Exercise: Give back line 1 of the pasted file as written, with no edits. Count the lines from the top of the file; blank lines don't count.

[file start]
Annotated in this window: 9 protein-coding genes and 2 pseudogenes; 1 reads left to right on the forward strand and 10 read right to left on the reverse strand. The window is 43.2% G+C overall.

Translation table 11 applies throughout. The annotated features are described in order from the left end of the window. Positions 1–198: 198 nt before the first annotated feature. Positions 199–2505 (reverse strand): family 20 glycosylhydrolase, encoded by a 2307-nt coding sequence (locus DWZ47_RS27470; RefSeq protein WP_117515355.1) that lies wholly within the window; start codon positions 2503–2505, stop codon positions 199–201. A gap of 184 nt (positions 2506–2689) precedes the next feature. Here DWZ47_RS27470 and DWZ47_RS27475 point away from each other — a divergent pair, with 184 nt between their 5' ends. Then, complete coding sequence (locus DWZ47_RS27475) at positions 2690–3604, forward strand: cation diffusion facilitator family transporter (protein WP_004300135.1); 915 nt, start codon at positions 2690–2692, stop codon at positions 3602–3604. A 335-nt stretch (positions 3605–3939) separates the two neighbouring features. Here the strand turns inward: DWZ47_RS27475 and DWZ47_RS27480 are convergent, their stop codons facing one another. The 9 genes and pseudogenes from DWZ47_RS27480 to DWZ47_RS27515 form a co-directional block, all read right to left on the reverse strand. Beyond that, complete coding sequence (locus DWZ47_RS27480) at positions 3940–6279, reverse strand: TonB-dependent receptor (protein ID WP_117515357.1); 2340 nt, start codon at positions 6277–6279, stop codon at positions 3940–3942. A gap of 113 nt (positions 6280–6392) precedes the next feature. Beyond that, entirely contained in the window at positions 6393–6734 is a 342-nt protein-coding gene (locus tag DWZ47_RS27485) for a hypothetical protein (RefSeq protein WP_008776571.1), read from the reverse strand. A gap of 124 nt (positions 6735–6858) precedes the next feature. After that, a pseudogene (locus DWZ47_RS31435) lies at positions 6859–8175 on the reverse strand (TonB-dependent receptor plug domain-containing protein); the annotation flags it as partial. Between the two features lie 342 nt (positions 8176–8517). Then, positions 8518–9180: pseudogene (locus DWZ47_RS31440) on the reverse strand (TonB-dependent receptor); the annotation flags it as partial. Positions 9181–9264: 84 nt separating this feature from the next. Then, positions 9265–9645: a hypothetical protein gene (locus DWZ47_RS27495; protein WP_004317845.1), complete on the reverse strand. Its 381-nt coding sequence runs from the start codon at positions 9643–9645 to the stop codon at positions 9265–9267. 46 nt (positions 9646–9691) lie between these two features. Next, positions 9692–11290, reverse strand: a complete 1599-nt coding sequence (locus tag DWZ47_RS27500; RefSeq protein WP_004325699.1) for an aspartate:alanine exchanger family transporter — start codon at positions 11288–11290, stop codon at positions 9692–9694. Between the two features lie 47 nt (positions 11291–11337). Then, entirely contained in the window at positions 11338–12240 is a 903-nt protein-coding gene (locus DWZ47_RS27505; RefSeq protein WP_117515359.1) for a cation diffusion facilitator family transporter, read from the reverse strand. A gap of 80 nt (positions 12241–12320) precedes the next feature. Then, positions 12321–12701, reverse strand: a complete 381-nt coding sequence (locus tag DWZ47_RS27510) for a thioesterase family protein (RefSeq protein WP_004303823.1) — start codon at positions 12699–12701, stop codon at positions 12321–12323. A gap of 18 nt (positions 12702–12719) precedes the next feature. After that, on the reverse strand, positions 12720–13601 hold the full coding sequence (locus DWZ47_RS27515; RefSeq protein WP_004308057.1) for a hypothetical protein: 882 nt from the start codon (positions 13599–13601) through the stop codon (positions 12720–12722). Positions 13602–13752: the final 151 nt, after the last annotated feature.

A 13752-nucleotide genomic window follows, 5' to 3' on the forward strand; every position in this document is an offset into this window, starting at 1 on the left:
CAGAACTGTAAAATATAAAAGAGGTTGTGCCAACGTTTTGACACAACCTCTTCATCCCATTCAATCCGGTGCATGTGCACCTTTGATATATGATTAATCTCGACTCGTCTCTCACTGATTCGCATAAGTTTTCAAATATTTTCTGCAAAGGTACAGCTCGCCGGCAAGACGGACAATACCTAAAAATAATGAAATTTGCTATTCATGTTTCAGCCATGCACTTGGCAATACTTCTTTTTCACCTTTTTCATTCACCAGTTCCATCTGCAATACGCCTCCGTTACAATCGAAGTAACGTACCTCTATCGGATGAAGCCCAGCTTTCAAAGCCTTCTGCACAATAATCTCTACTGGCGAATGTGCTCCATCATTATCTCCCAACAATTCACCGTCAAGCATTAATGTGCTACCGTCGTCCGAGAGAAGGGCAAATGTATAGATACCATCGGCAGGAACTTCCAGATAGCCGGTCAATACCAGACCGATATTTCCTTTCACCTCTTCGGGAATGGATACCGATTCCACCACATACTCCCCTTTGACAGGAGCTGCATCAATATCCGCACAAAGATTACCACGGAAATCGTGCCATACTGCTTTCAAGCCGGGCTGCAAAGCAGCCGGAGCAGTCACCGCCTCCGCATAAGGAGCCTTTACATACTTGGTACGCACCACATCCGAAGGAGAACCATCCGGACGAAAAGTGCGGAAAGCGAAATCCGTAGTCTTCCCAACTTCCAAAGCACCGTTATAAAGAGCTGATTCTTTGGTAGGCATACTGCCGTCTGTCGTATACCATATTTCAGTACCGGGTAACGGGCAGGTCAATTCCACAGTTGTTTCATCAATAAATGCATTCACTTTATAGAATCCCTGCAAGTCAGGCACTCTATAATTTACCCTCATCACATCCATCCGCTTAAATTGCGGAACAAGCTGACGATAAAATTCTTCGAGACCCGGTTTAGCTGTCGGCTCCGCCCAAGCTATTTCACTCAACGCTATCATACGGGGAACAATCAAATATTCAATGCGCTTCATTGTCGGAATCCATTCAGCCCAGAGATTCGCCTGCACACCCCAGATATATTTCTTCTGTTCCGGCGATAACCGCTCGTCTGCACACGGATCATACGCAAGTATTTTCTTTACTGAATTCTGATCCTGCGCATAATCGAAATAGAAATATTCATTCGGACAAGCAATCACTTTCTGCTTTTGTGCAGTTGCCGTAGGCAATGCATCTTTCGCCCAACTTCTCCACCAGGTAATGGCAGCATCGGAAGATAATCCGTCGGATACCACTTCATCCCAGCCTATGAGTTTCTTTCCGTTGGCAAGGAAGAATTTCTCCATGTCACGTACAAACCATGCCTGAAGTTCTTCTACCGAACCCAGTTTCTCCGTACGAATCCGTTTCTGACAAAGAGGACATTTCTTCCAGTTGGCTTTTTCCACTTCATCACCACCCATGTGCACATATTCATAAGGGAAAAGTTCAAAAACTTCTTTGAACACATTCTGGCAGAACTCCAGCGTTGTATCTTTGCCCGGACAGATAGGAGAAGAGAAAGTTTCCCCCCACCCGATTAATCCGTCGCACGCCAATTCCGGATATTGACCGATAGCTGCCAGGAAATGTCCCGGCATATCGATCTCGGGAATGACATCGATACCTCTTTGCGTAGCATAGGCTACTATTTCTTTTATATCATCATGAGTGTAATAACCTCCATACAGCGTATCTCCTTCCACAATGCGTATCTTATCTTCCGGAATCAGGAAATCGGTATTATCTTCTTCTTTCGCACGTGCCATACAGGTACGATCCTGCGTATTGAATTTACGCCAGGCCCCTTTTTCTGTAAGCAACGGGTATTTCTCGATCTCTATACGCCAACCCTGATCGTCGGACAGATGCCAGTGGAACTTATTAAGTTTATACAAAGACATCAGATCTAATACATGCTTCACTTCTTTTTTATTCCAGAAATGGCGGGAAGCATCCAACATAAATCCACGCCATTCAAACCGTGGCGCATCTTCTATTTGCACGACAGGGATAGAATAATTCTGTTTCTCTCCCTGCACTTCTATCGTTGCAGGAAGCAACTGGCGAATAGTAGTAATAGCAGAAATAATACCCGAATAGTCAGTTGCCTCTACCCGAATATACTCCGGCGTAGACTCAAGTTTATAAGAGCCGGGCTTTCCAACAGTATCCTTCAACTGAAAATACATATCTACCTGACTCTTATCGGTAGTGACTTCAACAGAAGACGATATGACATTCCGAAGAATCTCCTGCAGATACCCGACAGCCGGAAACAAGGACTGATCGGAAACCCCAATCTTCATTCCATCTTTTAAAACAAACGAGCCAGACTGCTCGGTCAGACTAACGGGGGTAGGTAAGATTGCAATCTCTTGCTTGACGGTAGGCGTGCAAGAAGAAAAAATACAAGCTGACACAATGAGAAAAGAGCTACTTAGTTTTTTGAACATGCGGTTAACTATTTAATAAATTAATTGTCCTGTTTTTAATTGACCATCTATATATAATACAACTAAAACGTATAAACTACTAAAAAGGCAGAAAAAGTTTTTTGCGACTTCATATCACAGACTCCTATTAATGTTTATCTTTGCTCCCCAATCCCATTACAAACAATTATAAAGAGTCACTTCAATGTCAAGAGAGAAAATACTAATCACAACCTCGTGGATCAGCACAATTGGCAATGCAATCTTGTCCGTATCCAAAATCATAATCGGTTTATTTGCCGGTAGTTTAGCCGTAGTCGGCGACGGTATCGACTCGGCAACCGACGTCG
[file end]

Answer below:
Annotated in this window: 9 protein-coding genes and 2 pseudogenes; 1 reads left to right on the forward strand and 10 read right to left on the reverse strand. The window is 43.2% G+C overall.